By Darlene Jones
WE’VE ALL ENCOUNTERED THEM, the tourists who don’t speak the language and keep repeating themselves at ever increasing volume when the waiter or clerk doesn’t understand. We’ve seen these tourists try speaking slower, enunciating every word and then turn to their companions and complain about the stupidity of the waiter before they yell, “Checko!”
Then there are the ones who don’t try to communicate verbally. Instead they pick up their empty coffee mug, rap the bus boy on the arm with it and hold it up for a fill. Yep that’s the way to make yourself look good.
Tourists are obnoxious in other surprising ways. We arrive at our place in Mexico and begin setting up for the winter which entails many repairs (tropical climates are harsh in their own way), and setting up the satellite, etc. In the process we discover that our Internet isn’t working properly.
Our caretaker/manager tells us that last year a guy staying next door told her that the owners of the house were friends of ours and that we said he could hook into our wi-fi, which he did because our caretaker took him at his word. When my husband saw the man, he set him straight and asked, “Would you do that in Canada?” to which, he answered no. So what is it about being away from home that gives some people permission to cross lines?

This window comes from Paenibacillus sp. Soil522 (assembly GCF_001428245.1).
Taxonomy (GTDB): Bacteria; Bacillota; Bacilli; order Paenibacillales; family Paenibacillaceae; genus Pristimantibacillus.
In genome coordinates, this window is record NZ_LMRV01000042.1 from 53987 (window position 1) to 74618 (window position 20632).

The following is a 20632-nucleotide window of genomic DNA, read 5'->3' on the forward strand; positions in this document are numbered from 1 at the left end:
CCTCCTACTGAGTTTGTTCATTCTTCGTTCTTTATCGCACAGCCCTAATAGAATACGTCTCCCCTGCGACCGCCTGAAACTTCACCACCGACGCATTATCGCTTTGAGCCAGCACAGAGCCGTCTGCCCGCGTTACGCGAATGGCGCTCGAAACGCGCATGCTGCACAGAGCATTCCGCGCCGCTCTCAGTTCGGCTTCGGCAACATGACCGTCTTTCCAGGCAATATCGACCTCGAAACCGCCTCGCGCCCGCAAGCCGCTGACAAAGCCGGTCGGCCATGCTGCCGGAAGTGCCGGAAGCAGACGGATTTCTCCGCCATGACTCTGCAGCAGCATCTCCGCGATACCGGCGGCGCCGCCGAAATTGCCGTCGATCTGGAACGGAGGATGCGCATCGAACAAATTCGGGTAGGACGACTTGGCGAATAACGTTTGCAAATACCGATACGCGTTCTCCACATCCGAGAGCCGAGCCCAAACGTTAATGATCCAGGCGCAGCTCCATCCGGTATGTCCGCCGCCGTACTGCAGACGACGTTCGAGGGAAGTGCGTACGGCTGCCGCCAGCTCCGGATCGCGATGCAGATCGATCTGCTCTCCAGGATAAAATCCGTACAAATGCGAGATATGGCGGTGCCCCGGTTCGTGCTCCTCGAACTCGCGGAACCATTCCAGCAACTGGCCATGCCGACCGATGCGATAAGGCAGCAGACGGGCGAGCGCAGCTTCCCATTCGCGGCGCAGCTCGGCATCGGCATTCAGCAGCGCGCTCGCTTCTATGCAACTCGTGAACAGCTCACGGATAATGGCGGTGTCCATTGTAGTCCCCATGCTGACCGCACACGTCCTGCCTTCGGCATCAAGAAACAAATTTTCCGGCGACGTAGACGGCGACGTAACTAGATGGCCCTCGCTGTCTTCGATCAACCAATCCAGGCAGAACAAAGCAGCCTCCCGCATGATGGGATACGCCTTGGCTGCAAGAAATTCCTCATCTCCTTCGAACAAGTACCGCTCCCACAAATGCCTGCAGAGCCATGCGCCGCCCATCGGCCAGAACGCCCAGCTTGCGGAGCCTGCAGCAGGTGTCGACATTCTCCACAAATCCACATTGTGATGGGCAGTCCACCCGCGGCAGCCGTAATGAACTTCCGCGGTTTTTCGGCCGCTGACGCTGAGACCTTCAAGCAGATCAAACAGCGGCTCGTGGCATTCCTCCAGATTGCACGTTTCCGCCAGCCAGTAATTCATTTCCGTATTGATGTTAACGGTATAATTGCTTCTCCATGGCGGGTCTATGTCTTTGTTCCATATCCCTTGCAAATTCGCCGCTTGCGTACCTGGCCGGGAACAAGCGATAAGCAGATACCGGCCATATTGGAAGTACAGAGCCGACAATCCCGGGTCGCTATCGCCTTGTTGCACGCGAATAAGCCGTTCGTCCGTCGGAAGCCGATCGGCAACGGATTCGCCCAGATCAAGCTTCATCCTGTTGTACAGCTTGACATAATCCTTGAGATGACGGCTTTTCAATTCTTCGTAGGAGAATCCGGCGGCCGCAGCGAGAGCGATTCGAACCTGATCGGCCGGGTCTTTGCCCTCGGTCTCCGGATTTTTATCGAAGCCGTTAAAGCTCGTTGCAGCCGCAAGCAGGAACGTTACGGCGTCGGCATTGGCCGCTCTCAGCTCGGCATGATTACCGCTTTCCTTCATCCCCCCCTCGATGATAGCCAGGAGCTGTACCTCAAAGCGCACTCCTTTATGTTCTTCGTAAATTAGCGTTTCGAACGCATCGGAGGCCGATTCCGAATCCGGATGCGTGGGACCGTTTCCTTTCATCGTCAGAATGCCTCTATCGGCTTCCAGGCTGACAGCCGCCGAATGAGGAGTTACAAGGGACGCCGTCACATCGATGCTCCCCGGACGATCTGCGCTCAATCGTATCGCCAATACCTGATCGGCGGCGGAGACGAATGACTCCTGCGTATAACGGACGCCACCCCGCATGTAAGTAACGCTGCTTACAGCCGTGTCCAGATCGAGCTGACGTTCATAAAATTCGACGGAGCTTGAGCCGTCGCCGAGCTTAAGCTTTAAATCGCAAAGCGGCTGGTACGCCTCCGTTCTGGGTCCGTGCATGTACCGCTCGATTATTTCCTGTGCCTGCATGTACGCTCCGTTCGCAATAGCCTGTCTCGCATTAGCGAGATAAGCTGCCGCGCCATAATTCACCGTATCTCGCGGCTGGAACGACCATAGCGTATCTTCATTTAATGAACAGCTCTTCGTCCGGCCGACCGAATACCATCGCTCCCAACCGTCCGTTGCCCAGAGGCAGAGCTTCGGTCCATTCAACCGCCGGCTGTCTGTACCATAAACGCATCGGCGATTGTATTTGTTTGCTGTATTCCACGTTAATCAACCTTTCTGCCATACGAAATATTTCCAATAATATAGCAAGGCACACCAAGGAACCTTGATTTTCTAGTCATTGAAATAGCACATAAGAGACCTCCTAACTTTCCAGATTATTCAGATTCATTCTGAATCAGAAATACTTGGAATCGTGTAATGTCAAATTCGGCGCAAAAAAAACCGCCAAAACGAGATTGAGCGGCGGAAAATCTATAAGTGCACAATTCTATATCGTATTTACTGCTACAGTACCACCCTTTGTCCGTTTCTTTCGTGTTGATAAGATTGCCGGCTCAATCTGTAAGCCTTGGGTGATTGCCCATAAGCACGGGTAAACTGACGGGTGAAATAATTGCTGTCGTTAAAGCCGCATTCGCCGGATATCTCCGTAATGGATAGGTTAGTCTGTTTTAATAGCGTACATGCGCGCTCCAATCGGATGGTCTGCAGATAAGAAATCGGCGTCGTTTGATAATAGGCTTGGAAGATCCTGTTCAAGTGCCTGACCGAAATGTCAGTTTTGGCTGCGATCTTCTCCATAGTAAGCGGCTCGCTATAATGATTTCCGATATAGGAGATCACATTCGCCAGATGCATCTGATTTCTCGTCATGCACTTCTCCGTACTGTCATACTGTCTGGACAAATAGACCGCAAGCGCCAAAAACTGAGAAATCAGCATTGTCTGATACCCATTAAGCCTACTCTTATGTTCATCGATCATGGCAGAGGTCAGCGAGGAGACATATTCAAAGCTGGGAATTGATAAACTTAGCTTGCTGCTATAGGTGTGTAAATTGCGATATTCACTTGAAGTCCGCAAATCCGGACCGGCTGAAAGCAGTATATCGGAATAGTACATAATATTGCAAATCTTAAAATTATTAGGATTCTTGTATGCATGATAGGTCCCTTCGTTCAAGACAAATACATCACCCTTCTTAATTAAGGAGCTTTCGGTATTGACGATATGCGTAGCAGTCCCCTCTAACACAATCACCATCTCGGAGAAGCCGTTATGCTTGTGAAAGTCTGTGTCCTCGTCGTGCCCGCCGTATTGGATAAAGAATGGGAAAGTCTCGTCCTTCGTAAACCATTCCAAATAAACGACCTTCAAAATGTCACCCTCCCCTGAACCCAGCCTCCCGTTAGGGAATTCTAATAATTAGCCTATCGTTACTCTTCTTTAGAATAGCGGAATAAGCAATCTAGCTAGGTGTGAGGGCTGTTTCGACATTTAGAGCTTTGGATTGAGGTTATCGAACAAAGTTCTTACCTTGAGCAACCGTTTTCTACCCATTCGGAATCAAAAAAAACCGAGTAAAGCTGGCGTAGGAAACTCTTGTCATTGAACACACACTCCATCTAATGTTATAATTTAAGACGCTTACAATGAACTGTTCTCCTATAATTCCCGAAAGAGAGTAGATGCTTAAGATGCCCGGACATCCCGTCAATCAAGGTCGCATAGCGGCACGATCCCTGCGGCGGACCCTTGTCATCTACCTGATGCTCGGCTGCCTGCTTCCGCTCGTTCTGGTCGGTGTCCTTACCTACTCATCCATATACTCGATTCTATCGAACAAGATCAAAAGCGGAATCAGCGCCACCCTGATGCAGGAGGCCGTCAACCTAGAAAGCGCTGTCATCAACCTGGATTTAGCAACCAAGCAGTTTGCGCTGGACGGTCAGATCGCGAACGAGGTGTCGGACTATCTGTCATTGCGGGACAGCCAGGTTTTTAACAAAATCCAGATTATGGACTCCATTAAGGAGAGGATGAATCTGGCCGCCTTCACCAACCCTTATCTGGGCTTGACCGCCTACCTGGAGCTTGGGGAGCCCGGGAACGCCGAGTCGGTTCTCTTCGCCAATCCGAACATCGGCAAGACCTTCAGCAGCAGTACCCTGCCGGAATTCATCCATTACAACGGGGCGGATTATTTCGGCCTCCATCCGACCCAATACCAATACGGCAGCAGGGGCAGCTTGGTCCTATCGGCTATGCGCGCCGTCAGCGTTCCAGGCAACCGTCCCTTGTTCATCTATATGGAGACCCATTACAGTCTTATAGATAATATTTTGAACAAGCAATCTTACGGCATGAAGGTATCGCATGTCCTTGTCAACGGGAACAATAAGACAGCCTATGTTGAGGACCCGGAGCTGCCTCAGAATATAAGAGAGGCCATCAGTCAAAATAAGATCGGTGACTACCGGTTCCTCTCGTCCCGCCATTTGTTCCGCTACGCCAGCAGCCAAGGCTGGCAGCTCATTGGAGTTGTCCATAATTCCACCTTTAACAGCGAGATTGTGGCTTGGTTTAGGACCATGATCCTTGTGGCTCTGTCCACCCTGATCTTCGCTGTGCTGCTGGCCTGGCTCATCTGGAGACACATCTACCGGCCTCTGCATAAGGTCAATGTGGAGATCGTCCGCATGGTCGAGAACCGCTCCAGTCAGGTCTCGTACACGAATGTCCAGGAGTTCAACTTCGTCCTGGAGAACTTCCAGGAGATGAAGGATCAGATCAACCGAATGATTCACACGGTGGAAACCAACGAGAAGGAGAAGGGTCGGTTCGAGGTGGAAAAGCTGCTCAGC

Ostensibly, we travel for new experiences, so what’s with the tourists who arrive at their destination and complain bitterly. “The Internet connection is sporadic.” “The Internet connection is slow.” “The …” Lady, did you ever think you’re lucky to have the Internet connection in a country that has much bigger concerns for its citizens. If you want everything to be as it is at home, stay home.
But, wait, there’s worse to come.
While we were in the fruiteria in Guayabitos. An old male tourist came in asking for snow peas. He waved a scrap of paper that had something written on it at the young lady behind the counter. Not surprisingly, she looked puzzled as I could see the words made no sense in Spanish or English.
When that didn’t work, he made crude gestures of peeing to try to get his message across. What would make him think that the words peas (chícharos) and pee (pis) would be the same in Spanish? And what would make him think his gestures would be acceptable here anymore than at home?
I was furious that he would be so crude with the two young girls working in the store and let him know exactly what I thought of his behavior. I didn’t want to let him get away with it and I wanted the girls to know that I, for one, would defend them.
This particular episode got me to thinking of the times I had witnessed bad behaviour and hadn’t spoken up. I won’t make that mistake again.
Hard to find a photo that relates to Darlene’s article. I don’t have a picture of snow peas or a guy peeing but at least these are pretty.
Unfortunate “crossing the line” is all too common. My particular pet peeve is tourists who wander around the main street of La Peñita without a shirt. Beach attire is appropriate for the beach, not for stores.